“All I know is that I stood spellbound in his high-ceilinged studio room, with its north-facing windows in front of the heavy mahogany bureau at which Michael said he no longer worked because the room was so cold, even in midsummer; and that, while we talked of the difficulty of heating old houses, a strange feeling came upon me, as if it were not he who had abandoned that place of work but I, as if the spectacles cases, letters and writing materials that had evidently lain untouched for months in the soft north light had once been my spectacle cases, my letters and my writing materials.”

Saul Bellow, “The Adventures of Augie March.” 110 words.

“But it was the figure you cut as an employee, on an employee’s footing with the girls, in work clothes, and being of that tin-tough, creaking, jazzy bazaar of hardware, glassware, chocolate, chicken-feed, jewelry, drygoods, oilcloth, and song hits—that was the big thing; and even being the Atlases of it, under the floor, hearing how the floor bore up under the ambling weight of hundreds, with the fanning, breathing movie organ next door and the rumble descending from the trolleys on Chicago Avenue—the bloody-rinded Saturday gloom of wind-borne ash, and blackened forms of five-storey buildings rising up to a blind Northern dimness from the Christmas blaze of shops.”

Margaret Atwood, “The Handmaid’s Tale.” 111 words.

“She’s too young, it’s too late, we come apart, my arms are held, and the edges go dark and nothing is left but a little window, a very little window, like the wrong end of a telescope, like the window on a Christmas card, an old one, night and ice outside, and within a candle, a shining tree, a family, I can hear the bells even, sleigh bells, from the radio, old music, but through this window I can see, small but very clear, I can see her, going away from me, through the trees which are already turning, red and yellow, holding out her arms to me, being carried away.”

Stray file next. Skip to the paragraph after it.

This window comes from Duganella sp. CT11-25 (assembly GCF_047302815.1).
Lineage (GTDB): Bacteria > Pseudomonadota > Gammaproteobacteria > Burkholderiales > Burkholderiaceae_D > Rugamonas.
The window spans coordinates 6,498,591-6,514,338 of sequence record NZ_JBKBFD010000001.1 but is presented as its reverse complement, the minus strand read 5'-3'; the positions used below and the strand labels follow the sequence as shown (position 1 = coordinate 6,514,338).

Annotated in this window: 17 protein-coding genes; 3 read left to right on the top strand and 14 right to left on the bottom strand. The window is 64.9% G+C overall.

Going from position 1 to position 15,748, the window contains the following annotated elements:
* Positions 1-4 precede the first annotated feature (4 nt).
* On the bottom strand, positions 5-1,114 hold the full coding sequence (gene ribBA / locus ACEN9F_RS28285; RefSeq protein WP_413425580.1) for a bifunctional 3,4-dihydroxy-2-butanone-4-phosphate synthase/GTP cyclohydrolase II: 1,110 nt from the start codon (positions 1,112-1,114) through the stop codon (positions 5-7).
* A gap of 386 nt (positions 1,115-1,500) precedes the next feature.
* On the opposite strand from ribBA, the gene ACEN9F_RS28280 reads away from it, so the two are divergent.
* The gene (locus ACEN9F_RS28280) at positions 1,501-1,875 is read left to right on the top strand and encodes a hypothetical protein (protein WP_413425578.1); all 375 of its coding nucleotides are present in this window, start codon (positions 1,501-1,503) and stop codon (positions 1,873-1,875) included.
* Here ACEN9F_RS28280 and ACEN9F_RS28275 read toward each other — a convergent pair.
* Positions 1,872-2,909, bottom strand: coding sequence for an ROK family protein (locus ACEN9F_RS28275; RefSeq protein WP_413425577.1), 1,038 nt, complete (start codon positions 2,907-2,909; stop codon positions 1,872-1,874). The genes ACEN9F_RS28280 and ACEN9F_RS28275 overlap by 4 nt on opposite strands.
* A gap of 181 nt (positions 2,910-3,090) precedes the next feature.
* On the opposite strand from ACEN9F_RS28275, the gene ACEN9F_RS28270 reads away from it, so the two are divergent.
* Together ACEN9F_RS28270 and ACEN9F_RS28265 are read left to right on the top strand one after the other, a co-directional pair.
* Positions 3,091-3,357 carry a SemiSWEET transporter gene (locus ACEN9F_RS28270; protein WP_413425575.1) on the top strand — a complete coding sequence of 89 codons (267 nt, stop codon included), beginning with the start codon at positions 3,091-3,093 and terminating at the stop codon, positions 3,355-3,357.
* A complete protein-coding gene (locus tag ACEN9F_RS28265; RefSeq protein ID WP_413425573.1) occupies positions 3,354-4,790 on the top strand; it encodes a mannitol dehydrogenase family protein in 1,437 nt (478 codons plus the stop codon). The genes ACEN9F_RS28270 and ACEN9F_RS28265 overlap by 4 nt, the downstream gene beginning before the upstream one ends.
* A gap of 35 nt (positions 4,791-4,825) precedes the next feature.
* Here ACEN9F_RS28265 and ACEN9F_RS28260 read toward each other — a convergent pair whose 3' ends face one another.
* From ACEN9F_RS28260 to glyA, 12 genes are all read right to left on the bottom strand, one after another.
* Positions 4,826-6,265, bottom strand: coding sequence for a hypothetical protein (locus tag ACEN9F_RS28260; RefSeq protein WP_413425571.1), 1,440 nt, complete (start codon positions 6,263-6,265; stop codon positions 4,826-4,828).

Virginia Woolf, “Mrs. Dalloway.” 116 words.

“It was not to them (not to Hugh, or Richard, or even to devoted Miss Brush) the liberator of the pent egotism, which is a strong martial woman, well nourished, well descended, of direct impulses, downright feelings, and little introspective power (broad and simple–why could not every one be broad and simple? she asked) feels rise within her, once youth is past, and must eject upon some object–it may be Emigration, it may be Emancipation; but whatever it be, this object round which the essence of her soul is daily secreted, becomes inevitably prismatic, lustrous, half looking glass, half precious stone; now carefully hidden in case people should sneer at it; now proudly displayed.”

William Faulkner, “That Evening Sun.” 118 words.

The streets are paved now, and the telephone and electric companies are cutting down more and more of the shade trees–the water oaks, the maples and locusts and elms–to make room for iron poles bearing clusters of bloated and ghostly and bloodless grapes, and we have a city laundry which makes the rounds on Monday morning, gathering the bundles of clothes into bright-colored, specially-made motor cars: the soiled wearing of a whole week now flees apparitionlike behind alert and irritable electric horns, with a long diminishing noise of rubber and asphalt like tearing silk, and even the Negro women who still take in white people’s washing after the old custom, fetch and deliver it in automobiles.

Jane Austen, “Northanger Abbey.” 119 words.

“Her plan for the morning thus settled, she sat quietly down to her book after breakfast, resolving to remain in the same place and the same employment till the clock struck one; and from habitude very little incommoded by the remarks and ejaculations of Mrs. Allen, whose vacancy of mind and incapacity for thinking were such, that as she never talked a great deal, so she could never be entirely silent; and, therefore, while she sat at her work, if she lost her needle or broke her thread, if she heard a carriage in the street, or saw a speck upon her gown, she must observe it aloud, whether there were anyone at leisure to answer her or not.”

Gabriel Garcia Marquez, “Autumn of the Patriarch.” 121 words.

“She had said I’m tired of begging God to overthrow my son, because all this business of living in the presidential palace is like having the lights on all the time, sir, and she had said it with the same naturalness with which on one national holiday she had made her way through the guard of hon